al., 1965), the stage of tissue development (Takeo and Baker, 1973; Taneja

et al., 1974), as result of attack by pathogens (Hyodo and Uritani, 1964),

or of treatment with plant hormones (Taneja and Sachar, 1977a, b).

Enzyme Kinetics of Lobster PPO

Double-reciprocal plots for the oxidation of DL-DOPA and catechol by

both lobster PPOs are shown in Figures 8 and 9, respectively. Both

lobster PPOs were capable of catalyzing DL-DOPA and catechol. Australian

lobster PPO displayed a relatively greater Michaelis constant (Km = 3.57














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48
mM) and a lower maximum velocity (Vmx = 0.008 mmol/liter/min) with DL-DOPA

than with catechol (Km = 3.09 mM and V, = 0.041 mmol/liter/min) (Table

2). Similar results were also noted for the Florida lobster PPO (Table

2). These two PPOs had a higher affinity for catechol than for DL-DOPA.

Using DL-DOPA as a substrate, Simpson et al. (1987, 1988a) showed that

pink shrimp PPO had a lower Michaelis constant (1.6 mM) than white shrimp

(2.8 mM). Rolle et al. (1991) characterized grass prawn PPO and they

determined the Km of enzyme was 4.45 mM when DL-DOPA was used as substrate.

Summers (1967) showed that blood PPO from fiddler crab had a Km value of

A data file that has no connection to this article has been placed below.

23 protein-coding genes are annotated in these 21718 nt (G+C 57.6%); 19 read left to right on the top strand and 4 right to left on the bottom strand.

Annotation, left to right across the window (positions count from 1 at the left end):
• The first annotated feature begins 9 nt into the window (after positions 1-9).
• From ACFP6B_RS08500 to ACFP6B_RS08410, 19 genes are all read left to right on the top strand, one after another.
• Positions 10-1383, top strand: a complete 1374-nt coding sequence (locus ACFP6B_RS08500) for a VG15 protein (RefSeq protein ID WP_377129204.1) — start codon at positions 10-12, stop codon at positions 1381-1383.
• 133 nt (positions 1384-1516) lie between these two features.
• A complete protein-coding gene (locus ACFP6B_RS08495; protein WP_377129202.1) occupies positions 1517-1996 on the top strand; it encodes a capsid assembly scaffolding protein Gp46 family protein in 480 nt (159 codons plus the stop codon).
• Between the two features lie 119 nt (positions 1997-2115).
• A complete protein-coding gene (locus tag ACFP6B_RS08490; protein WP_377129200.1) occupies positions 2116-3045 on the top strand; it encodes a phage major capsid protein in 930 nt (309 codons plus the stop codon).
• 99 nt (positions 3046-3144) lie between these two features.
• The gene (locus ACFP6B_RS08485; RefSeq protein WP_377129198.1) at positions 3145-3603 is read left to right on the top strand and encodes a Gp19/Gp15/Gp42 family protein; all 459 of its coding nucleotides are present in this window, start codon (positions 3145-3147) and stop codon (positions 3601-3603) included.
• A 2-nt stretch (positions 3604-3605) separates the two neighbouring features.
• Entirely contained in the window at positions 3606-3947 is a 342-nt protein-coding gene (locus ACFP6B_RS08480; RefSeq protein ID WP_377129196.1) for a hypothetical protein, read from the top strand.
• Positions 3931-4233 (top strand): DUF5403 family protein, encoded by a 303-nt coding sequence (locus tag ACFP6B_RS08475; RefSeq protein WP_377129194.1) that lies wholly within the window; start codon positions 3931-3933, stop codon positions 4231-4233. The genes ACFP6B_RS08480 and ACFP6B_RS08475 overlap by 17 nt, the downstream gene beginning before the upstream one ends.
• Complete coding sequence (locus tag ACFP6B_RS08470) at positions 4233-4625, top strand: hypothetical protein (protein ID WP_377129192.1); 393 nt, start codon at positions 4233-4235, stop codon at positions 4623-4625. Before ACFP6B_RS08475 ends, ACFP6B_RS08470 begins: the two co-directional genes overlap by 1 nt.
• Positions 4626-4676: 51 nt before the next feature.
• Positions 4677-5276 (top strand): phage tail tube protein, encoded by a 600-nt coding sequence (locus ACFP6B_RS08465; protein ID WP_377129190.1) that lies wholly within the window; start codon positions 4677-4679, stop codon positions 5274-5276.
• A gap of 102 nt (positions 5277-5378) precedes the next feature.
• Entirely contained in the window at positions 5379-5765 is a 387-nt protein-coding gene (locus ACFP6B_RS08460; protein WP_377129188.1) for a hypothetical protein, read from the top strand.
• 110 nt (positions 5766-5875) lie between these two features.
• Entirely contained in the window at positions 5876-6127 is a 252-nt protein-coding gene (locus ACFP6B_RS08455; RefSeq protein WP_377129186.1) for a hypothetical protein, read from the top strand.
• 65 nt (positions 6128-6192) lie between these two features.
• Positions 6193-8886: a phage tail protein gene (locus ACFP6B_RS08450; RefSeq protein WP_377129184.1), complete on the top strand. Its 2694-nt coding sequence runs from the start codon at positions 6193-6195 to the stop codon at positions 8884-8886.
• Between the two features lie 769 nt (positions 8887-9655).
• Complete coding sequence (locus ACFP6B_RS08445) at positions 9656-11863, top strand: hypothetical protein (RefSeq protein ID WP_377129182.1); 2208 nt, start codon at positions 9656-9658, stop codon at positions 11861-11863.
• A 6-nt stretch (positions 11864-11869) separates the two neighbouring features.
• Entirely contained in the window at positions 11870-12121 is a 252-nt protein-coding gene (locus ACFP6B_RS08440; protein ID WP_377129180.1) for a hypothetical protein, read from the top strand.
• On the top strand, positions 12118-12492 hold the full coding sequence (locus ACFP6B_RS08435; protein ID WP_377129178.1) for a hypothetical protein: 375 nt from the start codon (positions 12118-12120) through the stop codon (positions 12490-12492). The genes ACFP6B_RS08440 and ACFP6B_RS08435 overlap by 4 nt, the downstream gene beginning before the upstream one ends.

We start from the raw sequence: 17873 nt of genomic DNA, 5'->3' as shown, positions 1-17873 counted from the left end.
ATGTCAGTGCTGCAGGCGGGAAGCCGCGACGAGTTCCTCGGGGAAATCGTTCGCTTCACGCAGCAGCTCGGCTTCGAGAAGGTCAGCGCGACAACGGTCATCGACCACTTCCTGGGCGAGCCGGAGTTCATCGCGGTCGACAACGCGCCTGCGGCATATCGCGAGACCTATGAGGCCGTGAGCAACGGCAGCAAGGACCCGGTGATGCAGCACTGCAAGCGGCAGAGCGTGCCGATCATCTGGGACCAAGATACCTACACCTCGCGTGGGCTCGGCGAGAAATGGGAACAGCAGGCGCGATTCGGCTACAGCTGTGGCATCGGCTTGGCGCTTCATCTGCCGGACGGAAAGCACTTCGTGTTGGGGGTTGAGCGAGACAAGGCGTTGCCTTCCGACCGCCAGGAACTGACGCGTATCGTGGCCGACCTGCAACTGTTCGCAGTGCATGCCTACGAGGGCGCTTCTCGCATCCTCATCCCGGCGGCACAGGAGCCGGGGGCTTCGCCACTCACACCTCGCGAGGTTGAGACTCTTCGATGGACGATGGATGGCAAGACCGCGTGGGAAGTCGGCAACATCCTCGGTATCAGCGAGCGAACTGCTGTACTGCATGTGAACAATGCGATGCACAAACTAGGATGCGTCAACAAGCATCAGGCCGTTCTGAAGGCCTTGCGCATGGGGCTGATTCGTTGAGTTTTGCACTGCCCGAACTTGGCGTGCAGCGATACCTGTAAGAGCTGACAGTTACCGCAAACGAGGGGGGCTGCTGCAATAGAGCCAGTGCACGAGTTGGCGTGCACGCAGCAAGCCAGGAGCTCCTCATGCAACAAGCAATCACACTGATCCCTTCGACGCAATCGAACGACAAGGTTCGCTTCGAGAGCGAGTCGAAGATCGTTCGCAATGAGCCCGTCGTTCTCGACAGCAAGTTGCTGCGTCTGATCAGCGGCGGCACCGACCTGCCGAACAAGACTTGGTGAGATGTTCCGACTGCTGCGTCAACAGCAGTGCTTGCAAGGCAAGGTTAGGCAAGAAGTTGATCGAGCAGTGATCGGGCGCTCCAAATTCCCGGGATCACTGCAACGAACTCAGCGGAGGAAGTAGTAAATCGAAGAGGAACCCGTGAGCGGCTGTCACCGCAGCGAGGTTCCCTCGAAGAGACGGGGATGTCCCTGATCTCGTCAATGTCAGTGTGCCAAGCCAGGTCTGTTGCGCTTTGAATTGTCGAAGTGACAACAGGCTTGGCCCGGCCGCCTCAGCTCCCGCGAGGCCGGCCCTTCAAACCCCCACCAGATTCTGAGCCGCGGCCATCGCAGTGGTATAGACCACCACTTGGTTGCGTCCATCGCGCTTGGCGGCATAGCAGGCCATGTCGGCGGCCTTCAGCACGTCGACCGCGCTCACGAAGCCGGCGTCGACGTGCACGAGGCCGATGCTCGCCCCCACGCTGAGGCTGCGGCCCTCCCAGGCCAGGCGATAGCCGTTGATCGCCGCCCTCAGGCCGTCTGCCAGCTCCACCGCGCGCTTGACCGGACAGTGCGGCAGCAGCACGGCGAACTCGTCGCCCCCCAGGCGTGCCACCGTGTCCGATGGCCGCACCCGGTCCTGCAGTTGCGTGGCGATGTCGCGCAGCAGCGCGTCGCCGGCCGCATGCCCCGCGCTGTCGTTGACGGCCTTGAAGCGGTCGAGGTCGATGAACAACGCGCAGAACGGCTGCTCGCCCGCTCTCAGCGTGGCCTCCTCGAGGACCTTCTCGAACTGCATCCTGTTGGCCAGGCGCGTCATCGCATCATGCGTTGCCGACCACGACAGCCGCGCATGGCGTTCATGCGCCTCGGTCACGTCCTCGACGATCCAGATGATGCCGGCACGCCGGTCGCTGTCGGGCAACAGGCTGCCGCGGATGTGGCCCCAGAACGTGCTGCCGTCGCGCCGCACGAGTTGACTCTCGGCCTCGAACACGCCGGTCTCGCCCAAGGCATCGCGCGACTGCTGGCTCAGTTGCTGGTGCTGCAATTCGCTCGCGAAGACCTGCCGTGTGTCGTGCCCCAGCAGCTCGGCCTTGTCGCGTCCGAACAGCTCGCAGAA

0.50 mM.

Australian lobster PPO exhibited a higher affinity for DL-DOPA and

catechol than Florida lobster PPO. However, the latter showed a greater

rate for oxidizing DL-DOPA and catechol than the former. It has been

reported by Lavollay et al. (1963) that no relationship could be found

between Km and V., values obtained for a substrate with a given PPO

preparation. Instead, the term of Vx/Km has been recommended by some

authors (Lavollay et al., 1963; Pollock, 1965) to express the efficiency

of a given substrate for a given enzyme. Table 2 indicates that Florida

lobster PPO not only showed a higher specific activity but also had a

higher turnover number than the Australian lobster PPO. The Florida

lobster PPO also showed a higher physiological efficiency for both

substrates than the Australian lobster PPO (Table 2), which could account

for why Florida spiny lobsters were more susceptible to melanosis than

Western Australian lobsters. The kinetic and molecular properties of PPO

from other sources are also summarized in Table 1. With DL-DOPA as

substrate, different Michaelis constants (Km) were observed for mushroom,


I
















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50

potato, apple, grass prawn, pink shrimp, and white shrimp PPOs. Varied Km

values were also reported for peach (K, = 4.2 mM, Wong et al., 1971), pear

(K, = 20.9 mM, Rivas and Whitaker, 1973), and banana (K, = 0.63 mM, Palmer,